President Barack Obama’s two-day visit to Argentina, where he tangoed and downplayed the differences between capitalism and communism, cost taxpayers nearly $1.4 million.
The president traveled to Argentina last week after his two-day stop in Cuba. The visit racked up substantial costs for hotels, transportation, and advance bathroom maintenance, according to government contracts signed by the State Department and Department of Homeland Security.
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Transportation costs for journalists traveling with the president as part of the White House Correspondents Association totaled $141,794.
Finally, a contract signed March 9 for "repair and maintenance for pool bathrooms" for the president’s visit to Argentina cost $50,218.
Contracts for Obama’s visit to Cuba have not been made public, except for one worth $18,400 for "POTUS press credentials."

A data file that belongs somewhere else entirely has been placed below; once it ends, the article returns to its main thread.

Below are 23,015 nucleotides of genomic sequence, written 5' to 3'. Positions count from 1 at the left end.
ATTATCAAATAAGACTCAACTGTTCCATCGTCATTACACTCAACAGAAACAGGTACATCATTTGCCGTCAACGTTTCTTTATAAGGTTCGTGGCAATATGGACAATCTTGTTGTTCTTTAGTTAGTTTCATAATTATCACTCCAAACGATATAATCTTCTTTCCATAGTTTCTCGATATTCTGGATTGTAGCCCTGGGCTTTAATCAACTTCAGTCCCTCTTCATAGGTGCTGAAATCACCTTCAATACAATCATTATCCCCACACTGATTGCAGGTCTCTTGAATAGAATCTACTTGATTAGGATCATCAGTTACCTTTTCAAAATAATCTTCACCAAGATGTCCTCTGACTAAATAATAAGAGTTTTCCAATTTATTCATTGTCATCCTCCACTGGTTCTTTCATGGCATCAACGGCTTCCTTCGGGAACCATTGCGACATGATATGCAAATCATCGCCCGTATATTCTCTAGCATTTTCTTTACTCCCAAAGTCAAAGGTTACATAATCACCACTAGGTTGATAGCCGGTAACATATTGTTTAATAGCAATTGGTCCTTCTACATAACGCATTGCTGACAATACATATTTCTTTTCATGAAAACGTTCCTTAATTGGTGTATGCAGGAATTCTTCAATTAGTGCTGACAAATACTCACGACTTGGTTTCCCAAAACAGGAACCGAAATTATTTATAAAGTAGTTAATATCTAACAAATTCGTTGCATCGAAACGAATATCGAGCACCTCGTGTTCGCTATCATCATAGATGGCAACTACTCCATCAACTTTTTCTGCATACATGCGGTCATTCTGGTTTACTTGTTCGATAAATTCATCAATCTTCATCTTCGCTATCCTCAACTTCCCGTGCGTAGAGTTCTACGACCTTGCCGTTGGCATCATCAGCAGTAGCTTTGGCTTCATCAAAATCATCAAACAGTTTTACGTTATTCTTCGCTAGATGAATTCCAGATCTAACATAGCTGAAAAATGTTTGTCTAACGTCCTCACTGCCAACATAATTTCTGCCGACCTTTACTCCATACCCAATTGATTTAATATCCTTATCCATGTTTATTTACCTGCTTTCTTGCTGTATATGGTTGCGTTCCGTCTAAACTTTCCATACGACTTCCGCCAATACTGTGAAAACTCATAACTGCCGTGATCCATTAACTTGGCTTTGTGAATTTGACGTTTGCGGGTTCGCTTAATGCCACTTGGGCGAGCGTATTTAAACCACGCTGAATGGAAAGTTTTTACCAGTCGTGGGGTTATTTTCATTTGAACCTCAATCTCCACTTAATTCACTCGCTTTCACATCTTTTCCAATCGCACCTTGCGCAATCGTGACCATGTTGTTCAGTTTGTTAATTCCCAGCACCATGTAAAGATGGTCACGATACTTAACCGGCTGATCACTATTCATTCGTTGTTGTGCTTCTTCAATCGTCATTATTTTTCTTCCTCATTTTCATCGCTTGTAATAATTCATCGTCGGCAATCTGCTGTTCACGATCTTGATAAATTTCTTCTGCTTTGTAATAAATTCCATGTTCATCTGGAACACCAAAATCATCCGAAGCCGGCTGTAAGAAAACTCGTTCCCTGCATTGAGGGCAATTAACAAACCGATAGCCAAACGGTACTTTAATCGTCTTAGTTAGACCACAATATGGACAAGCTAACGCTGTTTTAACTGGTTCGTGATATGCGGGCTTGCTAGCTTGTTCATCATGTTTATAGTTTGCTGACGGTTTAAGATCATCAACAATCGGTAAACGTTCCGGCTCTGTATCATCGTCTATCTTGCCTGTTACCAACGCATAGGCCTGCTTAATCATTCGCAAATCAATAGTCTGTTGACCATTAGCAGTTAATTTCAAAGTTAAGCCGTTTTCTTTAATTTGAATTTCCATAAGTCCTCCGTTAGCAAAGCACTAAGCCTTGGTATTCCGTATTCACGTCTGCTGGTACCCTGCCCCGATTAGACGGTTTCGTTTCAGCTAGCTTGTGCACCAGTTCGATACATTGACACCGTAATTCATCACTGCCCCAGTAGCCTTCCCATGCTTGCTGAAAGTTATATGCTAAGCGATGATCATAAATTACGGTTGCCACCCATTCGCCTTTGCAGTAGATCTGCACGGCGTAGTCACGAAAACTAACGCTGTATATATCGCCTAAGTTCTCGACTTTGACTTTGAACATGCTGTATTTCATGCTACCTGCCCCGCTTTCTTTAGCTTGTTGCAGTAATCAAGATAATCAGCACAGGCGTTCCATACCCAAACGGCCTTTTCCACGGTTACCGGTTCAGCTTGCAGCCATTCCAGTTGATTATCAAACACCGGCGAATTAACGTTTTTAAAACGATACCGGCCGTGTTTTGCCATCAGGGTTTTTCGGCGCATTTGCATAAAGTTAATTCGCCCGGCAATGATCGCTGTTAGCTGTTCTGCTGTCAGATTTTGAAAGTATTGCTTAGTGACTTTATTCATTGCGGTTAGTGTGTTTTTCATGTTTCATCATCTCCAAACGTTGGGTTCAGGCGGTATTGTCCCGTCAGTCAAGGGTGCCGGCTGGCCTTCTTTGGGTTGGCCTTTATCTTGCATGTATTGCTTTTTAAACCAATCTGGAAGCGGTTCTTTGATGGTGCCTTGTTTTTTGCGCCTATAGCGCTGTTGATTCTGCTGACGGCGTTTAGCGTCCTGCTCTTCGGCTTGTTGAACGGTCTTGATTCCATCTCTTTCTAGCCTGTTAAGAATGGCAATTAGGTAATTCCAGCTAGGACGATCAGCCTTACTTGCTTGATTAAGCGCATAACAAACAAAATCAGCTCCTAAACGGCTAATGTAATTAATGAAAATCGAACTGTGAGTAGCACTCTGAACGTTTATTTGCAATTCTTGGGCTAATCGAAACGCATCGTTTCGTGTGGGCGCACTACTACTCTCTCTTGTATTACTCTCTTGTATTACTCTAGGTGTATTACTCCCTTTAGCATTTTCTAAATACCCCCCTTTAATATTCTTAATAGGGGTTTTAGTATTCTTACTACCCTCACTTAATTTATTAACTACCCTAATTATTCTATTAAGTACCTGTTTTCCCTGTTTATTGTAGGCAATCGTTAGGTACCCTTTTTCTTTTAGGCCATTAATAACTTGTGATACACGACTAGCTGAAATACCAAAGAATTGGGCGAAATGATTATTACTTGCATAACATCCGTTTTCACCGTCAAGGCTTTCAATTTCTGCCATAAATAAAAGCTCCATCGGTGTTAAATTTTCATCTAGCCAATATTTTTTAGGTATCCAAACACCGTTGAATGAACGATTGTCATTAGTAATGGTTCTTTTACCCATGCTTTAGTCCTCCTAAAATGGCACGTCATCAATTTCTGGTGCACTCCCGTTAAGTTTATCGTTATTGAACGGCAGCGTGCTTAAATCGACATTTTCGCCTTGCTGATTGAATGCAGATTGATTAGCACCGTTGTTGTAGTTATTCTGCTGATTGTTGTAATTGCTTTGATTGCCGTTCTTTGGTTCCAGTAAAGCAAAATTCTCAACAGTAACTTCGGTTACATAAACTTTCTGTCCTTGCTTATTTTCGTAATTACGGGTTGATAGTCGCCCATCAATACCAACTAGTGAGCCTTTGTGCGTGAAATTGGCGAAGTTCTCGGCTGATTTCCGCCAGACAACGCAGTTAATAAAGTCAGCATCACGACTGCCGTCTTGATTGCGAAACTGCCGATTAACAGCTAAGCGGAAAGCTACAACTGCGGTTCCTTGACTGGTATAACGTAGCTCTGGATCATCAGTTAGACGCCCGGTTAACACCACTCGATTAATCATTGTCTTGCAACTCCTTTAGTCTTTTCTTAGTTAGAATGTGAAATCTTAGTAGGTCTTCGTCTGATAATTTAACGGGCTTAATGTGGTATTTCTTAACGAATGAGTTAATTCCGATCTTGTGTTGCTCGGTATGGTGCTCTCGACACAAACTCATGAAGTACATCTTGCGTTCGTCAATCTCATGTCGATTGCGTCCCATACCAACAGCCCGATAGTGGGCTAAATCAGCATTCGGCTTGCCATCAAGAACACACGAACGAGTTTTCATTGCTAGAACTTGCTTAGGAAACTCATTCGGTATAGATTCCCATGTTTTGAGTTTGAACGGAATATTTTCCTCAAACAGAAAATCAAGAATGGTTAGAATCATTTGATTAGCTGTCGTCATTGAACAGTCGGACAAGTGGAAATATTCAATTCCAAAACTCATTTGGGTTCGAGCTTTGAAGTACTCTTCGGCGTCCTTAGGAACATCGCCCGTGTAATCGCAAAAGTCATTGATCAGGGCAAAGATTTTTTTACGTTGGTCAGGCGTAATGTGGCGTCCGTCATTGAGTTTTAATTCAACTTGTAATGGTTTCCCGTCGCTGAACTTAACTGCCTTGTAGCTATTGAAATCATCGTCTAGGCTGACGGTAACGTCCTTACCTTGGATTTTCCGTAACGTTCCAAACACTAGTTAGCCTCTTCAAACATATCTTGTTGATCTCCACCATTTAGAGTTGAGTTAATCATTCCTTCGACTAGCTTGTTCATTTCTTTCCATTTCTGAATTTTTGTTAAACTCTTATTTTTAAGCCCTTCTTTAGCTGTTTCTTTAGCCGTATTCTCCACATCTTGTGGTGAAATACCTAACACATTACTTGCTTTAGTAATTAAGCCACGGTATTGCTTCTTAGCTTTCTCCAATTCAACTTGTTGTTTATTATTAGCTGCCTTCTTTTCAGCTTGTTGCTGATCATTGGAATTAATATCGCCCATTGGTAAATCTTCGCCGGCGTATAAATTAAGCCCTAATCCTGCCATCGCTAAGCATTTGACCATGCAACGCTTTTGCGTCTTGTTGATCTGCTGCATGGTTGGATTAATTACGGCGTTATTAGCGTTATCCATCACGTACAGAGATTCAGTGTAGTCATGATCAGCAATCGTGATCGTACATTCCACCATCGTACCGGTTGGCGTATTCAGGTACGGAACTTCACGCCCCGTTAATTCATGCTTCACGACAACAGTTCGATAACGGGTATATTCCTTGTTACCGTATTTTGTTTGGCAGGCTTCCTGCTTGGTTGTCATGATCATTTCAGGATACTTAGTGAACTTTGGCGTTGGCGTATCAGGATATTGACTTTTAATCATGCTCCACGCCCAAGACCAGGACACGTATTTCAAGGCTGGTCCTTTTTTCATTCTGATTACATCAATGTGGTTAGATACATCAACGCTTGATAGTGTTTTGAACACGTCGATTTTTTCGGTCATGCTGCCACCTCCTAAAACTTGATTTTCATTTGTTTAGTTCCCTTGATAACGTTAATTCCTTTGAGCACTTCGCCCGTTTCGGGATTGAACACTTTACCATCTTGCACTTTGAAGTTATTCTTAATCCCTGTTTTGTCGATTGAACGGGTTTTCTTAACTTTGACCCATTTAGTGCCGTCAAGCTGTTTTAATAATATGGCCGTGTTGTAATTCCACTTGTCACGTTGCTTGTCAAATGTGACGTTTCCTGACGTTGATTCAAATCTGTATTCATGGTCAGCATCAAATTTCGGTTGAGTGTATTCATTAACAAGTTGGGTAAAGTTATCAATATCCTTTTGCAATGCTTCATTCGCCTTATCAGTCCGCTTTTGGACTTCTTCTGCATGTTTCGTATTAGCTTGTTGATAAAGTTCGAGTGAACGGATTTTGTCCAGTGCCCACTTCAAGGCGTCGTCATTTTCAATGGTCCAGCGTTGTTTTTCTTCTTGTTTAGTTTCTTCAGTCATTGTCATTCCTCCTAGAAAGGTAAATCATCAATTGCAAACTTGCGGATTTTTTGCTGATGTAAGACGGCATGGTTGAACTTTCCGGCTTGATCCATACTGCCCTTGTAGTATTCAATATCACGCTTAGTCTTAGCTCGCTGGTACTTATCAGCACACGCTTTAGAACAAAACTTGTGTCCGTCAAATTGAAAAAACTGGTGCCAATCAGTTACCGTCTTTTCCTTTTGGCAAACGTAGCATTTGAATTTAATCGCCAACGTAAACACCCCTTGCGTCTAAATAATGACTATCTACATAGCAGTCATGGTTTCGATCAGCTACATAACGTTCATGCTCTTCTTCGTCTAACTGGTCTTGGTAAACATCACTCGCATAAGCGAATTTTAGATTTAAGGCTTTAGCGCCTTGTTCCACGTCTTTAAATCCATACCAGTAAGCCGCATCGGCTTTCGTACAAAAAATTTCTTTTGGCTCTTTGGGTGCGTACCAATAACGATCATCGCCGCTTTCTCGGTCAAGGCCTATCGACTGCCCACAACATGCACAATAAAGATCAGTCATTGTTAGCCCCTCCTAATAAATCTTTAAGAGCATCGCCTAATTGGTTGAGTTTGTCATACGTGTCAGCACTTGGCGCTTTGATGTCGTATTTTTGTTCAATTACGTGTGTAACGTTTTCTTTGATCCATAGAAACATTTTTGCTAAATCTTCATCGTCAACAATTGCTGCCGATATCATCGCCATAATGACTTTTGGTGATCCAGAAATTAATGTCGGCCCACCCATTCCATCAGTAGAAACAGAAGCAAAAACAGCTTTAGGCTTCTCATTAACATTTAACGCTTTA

In all, taxpayers were billed $1,394,294 for the Argentina trip and press credentials in Cuba. One hotel contract was refunded, subtracting $1,926 from the total.
The president was widely criticized after he was photographed doing the tango in Buenos Aires just two days after the terrorist attacks in Brussels, Belgium. The attacks killed 32 people, including four Americans, and wounded over 300 others.
During the visit, Obama also apologized for America's role in Argentina’s "dirty war" in the 1970s and gave a less-than-ringing endorsement of capitalism in a speech to Argentinian youth.
"So often in the past there has been a division between left and right, between capitalists and communists or socialists, and especially in the Americas, that’s been a big debate," the president said. "Oh, you know, you're a capitalist Yankee dog, and oh, you know, you're some crazy communist that's going to take away everybody's property."
"Those are interesting intellectual arguments, but I think for your generation, you should be practical and just choose from what works," Obama said. "You don’t have to worry about whether it really fits into socialist theory or capitalist theory. You should just decide what works," he added. "And I said this to President Castro in Cuba."
Obama then praised the communist country’s education and health care systems.